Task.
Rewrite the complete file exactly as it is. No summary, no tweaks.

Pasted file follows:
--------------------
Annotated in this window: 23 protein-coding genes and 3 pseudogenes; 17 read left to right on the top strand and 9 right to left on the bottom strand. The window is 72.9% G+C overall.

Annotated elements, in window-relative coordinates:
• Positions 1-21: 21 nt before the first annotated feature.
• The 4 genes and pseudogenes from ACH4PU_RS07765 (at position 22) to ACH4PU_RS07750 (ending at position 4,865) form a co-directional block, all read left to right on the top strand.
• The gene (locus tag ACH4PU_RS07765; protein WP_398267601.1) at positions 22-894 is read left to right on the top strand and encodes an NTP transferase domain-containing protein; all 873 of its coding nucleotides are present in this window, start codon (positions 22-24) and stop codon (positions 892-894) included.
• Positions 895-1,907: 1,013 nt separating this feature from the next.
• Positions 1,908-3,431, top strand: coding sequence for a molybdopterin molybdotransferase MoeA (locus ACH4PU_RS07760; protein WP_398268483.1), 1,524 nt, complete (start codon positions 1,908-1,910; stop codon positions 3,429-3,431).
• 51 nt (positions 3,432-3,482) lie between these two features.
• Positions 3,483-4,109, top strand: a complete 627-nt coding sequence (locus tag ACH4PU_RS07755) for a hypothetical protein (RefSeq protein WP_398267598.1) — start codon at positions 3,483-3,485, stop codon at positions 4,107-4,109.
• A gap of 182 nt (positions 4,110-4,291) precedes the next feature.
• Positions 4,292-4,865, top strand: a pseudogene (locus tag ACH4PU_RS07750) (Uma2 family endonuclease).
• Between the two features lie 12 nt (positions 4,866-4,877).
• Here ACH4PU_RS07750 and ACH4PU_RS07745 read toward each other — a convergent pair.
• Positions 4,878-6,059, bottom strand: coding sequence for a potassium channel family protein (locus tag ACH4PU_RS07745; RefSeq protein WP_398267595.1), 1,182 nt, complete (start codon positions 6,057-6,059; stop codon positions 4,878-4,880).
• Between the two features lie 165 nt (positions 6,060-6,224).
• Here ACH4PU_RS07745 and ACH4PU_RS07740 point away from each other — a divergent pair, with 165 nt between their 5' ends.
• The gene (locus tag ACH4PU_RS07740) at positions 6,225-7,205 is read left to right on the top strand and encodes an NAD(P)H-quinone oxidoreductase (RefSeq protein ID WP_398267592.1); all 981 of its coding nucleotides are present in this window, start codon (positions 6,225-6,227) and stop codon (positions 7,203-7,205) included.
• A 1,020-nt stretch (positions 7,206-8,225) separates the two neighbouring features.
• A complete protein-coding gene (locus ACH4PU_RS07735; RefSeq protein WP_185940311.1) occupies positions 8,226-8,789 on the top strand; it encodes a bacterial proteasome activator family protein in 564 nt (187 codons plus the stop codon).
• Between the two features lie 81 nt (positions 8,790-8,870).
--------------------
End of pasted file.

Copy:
Annotated in this window: 23 protein-coding genes and 3 pseudogenes; 17 read left to right on the top strand and 9 right to left on the bottom strand. The window is 72.9% G+C overall.

Annotated elements, in window-relative coordinates:
• Positions 1-21: 21 nt before the first annotated feature.
• The 4 genes and pseudogenes from ACH4PU_RS07765 (at position 22) to ACH4PU_RS07750 (ending at position 4,865) form a co-directional block, all read left to right on the top strand.
• The gene (locus tag ACH4PU_RS07765; protein WP_398267601.1) at positions 22-894 is read left to right on the top strand and encodes an NTP transferase domain-containing protein; all 873 of its coding nucleotides are present in this window, start codon (positions 22-24) and stop codon (positions 892-894) included.
• Positions 895-1,907: 1,013 nt separating this feature from the next.
• Positions 1,908-3,431, top strand: coding sequence for a molybdopterin molybdotransferase MoeA (locus ACH4PU_RS07760; protein WP_398268483.1), 1,524 nt, complete (start codon positions 1,908-1,910; stop codon positions 3,429-3,431).
• 51 nt (positions 3,432-3,482) lie between these two features.
• Positions 3,483-4,109, top strand: a complete 627-nt coding sequence (locus tag ACH4PU_RS07755) for a hypothetical protein (RefSeq protein WP_398267598.1) — start codon at positions 3,483-3,485, stop codon at positions 4,107-4,109.
• A gap of 182 nt (positions 4,110-4,291) precedes the next feature.
• Positions 4,292-4,865, top strand: a pseudogene (locus tag ACH4PU_RS07750) (Uma2 family endonuclease).
• Between the two features lie 12 nt (positions 4,866-4,877).
• Here ACH4PU_RS07750 and ACH4PU_RS07745 read toward each other — a convergent pair.
• Positions 4,878-6,059, bottom strand: coding sequence for a potassium channel family protein (locus tag ACH4PU_RS07745; RefSeq protein WP_398267595.1), 1,182 nt, complete (start codon positions 6,057-6,059; stop codon positions 4,878-4,880).
• Between the two features lie 165 nt (positions 6,060-6,224).
• Here ACH4PU_RS07745 and ACH4PU_RS07740 point away from each other — a divergent pair, with 165 nt between their 5' ends.
• The gene (locus tag ACH4PU_RS07740) at positions 6,225-7,205 is read left to right on the top strand and encodes an NAD(P)H-quinone oxidoreductase (RefSeq protein ID WP_398267592.1); all 981 of its coding nucleotides are present in this window, start codon (positions 6,225-6,227) and stop codon (positions 7,203-7,205) included.
• A 1,020-nt stretch (positions 7,206-8,225) separates the two neighbouring features.
• A complete protein-coding gene (locus ACH4PU_RS07735; RefSeq protein WP_185940311.1) occupies positions 8,226-8,789 on the top strand; it encodes a bacterial proteasome activator family protein in 564 nt (187 codons plus the stop codon).
• Between the two features lie 81 nt (positions 8,790-8,870).